And then, we’re talking about Saul swore, “As the Lord lives, he shall not be killed.

As the Lord lives, he shall not be killed.”

Isn´t that interesting?

Three verses later, he tried to kill him.

Now why am I saying that?

It’s a pattern in his life.

It’s a pattern because every time Saul repents, every time Saul promises something, a promise with Saul is not a promise and repentance with Saul is not repentance.

We’re going to see in chapter 24 that we are in this place.

How Saul, once again, said something, repented, promised something and then he wouldn’t keep it in the next chapter.

But I want you to understand, unless you are born from above unless you have the Holy Spirit, your words will be always empty.

Your promises would not be able to be carried out because you cannot do these things.

You cannot control yourself and your flesh. It’s the Holy Spirit that can take over.

And I always say, “The more spirit you have, the less flesh.

The more fleshy you are, the less spiritual you are.

It’s like a glass of water.

The more you fill it with water, the less air is left there.

Then the less water, the more air.

With this, that’s it.

We are containers.

And so we have that point where Saul starts this whole promising and swearing and saying stuff.

And yet, he’s not really into being serious about it.

And then we come to chapter 23, and one of my favorite chapters, because in chapter 23, we see something phenomenal.

The Bible says in chapter 23, and bear in mind, we’re coming to the Philistines.

And the people of Israel and in verse 2, we find the secret which, I will say, is the topic of this message, the secret of David’s life, starting with verse 2,

“Therefore David inquired of the Lord.”

It’s a very simple thing.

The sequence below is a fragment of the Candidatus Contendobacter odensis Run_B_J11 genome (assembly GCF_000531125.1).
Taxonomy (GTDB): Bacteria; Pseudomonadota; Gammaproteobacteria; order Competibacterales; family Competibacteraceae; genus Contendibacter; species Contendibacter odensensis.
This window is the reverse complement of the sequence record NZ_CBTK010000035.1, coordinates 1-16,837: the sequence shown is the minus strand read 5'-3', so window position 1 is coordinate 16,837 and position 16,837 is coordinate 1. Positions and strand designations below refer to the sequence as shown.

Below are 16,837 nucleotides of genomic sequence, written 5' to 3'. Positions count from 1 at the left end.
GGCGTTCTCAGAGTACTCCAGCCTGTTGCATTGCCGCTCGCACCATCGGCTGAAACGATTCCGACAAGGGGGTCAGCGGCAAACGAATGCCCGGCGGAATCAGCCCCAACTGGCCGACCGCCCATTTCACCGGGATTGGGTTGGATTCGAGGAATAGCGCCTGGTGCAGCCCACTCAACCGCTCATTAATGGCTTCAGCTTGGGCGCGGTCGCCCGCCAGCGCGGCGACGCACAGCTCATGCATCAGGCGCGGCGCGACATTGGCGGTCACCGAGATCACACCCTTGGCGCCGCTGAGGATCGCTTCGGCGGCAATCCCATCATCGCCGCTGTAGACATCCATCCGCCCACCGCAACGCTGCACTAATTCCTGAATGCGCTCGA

“David inquired of the Lord.”

This is one of my favorite chapters because, literally, David not only never doubted that God is with him, he talked to him.

And he asked him not, you know, “Bless my whole life Lord, bless my wife, bless my family, bless my church.”

He asked him specific things.

“God,” it’s almost like a GPS.

It’s almost like Siri.

“God, okay, should I turn right or left?”

And God says, “Right.”

“Okay, God, now I reached that point.

Where do I go for…”

“Turn left.”

“Thank you, Lord.”

And you know what?

I’m driving, and I don’t know what the situation of traffic, so I’m using the Israeli app called “Waze.”

No, you know it’s Israeli-made.

All over the world, they’re using it.

And I learned that Waze is always more accurate than any other report because they get live feed from drivers.

So they know this road is now blocked, whereas your GPS will tell you to use this road because it’s the shortest way.

But Waze will tell you “Don’t.

There is a traffic jam.”

So Waze will be more reliable than your regular GPS.

And I kind of learned that Waze is probably the best way to lean… or the best thing to lean on when you get into your car.

The Bible says, “The Lord will direct you in all your ways.”

Isn´t that interesting?

That we can ask God even a simple direction and all you need to do is inquire of God and not be faithless and doubtful.

And David was asking God, “Shall I go and attack these Philistines?

And the Lord said to David, ‘Go and attack the Philistines.’

Isn´t that beautiful?